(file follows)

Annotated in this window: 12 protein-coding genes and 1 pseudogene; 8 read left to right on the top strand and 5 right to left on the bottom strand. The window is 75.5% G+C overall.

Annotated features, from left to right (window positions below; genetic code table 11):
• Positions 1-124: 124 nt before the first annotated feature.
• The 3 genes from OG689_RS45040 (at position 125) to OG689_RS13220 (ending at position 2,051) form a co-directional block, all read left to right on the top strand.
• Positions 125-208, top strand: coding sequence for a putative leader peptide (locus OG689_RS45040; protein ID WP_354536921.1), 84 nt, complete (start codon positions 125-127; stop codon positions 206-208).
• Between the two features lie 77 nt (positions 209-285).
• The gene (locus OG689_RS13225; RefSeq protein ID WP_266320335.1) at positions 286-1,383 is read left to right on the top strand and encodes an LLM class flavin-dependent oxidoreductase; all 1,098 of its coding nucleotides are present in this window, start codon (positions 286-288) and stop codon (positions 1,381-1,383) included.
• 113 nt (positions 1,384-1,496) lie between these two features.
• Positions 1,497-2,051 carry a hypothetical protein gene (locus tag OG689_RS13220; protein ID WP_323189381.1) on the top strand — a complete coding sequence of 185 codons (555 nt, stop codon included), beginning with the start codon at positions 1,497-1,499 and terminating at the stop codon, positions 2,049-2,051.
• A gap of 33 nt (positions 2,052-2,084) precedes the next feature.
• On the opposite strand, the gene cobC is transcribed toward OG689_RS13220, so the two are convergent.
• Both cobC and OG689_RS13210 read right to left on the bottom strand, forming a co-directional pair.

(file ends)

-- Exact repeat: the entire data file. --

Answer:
Annotated in this window: 12 protein-coding genes and 1 pseudogene; 8 read left to right on the top strand and 5 right to left on the bottom strand. The window is 75.5% G+C overall.

Annotated features, from left to right (window positions below; genetic code table 11):
• Positions 1-124: 124 nt before the first annotated feature.
• The 3 genes from OG689_RS45040 (at position 125) to OG689_RS13220 (ending at position 2,051) form a co-directional block, all read left to right on the top strand.
• Positions 125-208, top strand: coding sequence for a putative leader peptide (locus OG689_RS45040; protein ID WP_354536921.1), 84 nt, complete (start codon positions 125-127; stop codon positions 206-208).
• Between the two features lie 77 nt (positions 209-285).
• The gene (locus OG689_RS13225; RefSeq protein ID WP_266320335.1) at positions 286-1,383 is read left to right on the top strand and encodes an LLM class flavin-dependent oxidoreductase; all 1,098 of its coding nucleotides are present in this window, start codon (positions 286-288) and stop codon (positions 1,381-1,383) included.
• 113 nt (positions 1,384-1,496) lie between these two features.
• Positions 1,497-2,051 carry a hypothetical protein gene (locus tag OG689_RS13220; protein ID WP_323189381.1) on the top strand — a complete coding sequence of 185 codons (555 nt, stop codon included), beginning with the start codon at positions 1,497-1,499 and terminating at the stop codon, positions 2,049-2,051.
• A gap of 33 nt (positions 2,052-2,084) precedes the next feature.
• On the opposite strand, the gene cobC is transcribed toward OG689_RS13220, so the two are convergent.
• Both cobC and OG689_RS13210 read right to left on the bottom strand, forming a co-directional pair.